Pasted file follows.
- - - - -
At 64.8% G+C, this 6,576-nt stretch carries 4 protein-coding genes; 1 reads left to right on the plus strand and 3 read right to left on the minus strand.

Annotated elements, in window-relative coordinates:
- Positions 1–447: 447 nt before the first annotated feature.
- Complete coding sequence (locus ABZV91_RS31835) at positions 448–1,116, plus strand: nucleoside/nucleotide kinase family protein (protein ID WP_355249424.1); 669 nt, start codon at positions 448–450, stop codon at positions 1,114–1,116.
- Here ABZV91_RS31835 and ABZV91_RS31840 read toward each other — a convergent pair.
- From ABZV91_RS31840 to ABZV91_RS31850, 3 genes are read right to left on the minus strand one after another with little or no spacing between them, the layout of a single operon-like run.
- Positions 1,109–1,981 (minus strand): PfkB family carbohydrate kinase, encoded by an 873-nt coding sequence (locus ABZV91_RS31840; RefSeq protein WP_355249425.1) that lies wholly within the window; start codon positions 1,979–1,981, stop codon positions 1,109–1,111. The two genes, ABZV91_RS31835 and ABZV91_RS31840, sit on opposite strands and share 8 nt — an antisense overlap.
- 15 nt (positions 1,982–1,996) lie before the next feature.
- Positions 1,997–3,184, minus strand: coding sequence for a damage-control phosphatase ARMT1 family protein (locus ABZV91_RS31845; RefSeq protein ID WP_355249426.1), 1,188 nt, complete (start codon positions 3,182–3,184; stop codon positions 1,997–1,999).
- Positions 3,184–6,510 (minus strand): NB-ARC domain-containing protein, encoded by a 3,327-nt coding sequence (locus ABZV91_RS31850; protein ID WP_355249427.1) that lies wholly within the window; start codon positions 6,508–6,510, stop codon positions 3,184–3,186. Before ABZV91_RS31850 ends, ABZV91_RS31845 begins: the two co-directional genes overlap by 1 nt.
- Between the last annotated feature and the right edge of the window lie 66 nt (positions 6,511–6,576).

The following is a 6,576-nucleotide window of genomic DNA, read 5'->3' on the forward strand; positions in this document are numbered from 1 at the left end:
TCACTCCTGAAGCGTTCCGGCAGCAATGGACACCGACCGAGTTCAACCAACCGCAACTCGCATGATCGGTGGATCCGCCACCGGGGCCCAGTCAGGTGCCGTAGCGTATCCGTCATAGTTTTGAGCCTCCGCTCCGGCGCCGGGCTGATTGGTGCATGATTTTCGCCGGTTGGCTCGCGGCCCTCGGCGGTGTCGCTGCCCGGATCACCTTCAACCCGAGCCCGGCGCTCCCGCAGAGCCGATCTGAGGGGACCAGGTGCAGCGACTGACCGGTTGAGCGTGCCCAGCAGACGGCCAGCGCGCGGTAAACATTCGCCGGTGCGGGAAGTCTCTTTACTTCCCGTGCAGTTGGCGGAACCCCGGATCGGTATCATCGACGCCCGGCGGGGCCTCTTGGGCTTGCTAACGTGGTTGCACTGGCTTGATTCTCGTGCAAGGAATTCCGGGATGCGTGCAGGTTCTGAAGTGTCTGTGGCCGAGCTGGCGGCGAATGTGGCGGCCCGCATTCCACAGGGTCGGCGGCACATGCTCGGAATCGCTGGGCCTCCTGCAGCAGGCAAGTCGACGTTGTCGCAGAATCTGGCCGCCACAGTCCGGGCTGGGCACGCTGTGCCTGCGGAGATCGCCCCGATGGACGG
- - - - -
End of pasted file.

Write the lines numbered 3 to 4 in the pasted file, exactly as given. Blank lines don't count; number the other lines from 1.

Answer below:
- Positions 1–447: 447 nt before the first annotated feature.
- Complete coding sequence (locus ABZV91_RS31835) at positions 448–1,116, plus strand: nucleoside/nucleotide kinase family protein (protein ID WP_355249424.1); 669 nt, start codon at positions 448–450, stop codon at positions 1,114–1,116.